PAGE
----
“Never compromise your ambitions. Aim big – if there’s somebody out there doing it, it’s do-able”Adrian Sturrock
This week, I’ve got a very special treat for you!
One of the reasons I started my blog is because so many people asked, “How did you and Mark retire early to follow your dreams?” I hope I’ve covered our story comprehensively, but since my fellow road-tripper and indie author Adrian Sturrock has just quit his job to follow his own dreams, I thought I’d ask him a few questions about how he got there.
If F.I.R.E (Financial Independence Retire Early) is your ambition, listen and learn: Adrian has some very thoughtful advice to share. Otherwise, just come along for the ride with the man who wrote one of the funniest road trip memoirs I have ever read!
Who is Adrian Sturrock?
According to his bio, Adrian Sturrock is a writer, occasional musician, teacher, and ethnic minority (except, he claims, when in Wales). If, on the other hand, you were to ask him directly who he is, his response becomes a little less specific:
“Hmm. Good question. Who exactly am I? Writer? Traveller? Musician? My wife refers to me simply as ‘a Welsh’. I’m definitely a Welsh. I suppose I should add dreamer to this list. I think that’s something I inherited from my grandfather. He was a dreamer. I liked that about him. I liked that he had an excitable mind that was open to big possibilities.
“He died just after my twelfth birthday, which makes me sad as I’d like to have got to know him as an adult. That’s me as an adult, you understand, not him. He was already an adult. If you think about it, he would have had to have been an adult in order to qualify as my grandfather. It’s quite simple logic, really.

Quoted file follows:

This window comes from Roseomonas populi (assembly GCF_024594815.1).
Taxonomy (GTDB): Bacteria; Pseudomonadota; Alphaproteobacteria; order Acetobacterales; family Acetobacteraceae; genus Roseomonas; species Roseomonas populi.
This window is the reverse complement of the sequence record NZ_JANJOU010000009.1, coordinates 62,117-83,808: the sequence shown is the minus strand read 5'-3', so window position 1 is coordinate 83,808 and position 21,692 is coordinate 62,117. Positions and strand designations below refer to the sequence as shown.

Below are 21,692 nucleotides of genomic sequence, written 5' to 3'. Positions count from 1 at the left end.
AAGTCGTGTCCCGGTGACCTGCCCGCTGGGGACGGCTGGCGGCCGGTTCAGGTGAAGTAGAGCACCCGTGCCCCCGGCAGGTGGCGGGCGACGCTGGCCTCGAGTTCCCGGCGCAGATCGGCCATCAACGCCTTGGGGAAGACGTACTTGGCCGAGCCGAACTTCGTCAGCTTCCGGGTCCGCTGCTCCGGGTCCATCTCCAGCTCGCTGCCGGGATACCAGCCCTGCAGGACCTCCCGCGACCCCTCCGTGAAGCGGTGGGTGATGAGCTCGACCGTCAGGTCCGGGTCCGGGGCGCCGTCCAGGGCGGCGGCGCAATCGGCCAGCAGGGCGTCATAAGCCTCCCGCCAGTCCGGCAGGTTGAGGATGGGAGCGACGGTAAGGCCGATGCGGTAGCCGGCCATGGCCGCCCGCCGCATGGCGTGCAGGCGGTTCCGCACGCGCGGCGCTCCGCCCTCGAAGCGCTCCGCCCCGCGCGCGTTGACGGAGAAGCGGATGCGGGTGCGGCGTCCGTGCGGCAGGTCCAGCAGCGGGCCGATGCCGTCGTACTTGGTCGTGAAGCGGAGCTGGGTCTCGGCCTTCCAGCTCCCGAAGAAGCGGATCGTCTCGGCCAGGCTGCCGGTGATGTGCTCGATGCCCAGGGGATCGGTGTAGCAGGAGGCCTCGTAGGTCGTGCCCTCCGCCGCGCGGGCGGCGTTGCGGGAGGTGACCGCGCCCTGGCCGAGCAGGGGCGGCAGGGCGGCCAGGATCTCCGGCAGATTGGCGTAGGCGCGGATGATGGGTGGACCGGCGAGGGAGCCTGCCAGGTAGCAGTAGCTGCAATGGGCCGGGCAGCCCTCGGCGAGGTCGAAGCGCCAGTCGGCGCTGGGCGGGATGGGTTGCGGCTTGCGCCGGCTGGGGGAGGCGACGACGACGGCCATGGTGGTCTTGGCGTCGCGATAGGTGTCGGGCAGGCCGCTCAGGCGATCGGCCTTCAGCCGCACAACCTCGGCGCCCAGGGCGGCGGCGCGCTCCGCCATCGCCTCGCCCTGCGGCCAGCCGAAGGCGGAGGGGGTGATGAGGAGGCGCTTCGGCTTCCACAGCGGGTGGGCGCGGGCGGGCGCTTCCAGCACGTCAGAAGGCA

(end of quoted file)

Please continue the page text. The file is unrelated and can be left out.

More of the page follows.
“As far as my child’s memory can recall, he had only three interests in life outside of his family: western movies, the football pools (though he had no interest in sport), and Star Trek – ‘to boldly go …’ etc. He wrote one novel – a Western in which he placed family members into the main roles. When he’d completed it – and having no knowledge of how the publishing industry worked – he did what anyone in his shoes might have done, he posted the full manuscript straight off to Hollywood. He addressed it to his favourite cowboy actor of the time – Alan Ladd. He even got a reply. I have no idea how he could have possibly got hold of Alan Ladd’s postal address, especially as this was pre-internet. But, there you have it, the package got there. In my head, he wrote on the envelope, ‘To Alan Ladd, C/O Hollywood, USA’. (I’d like to think that this was exactly what he wrote.)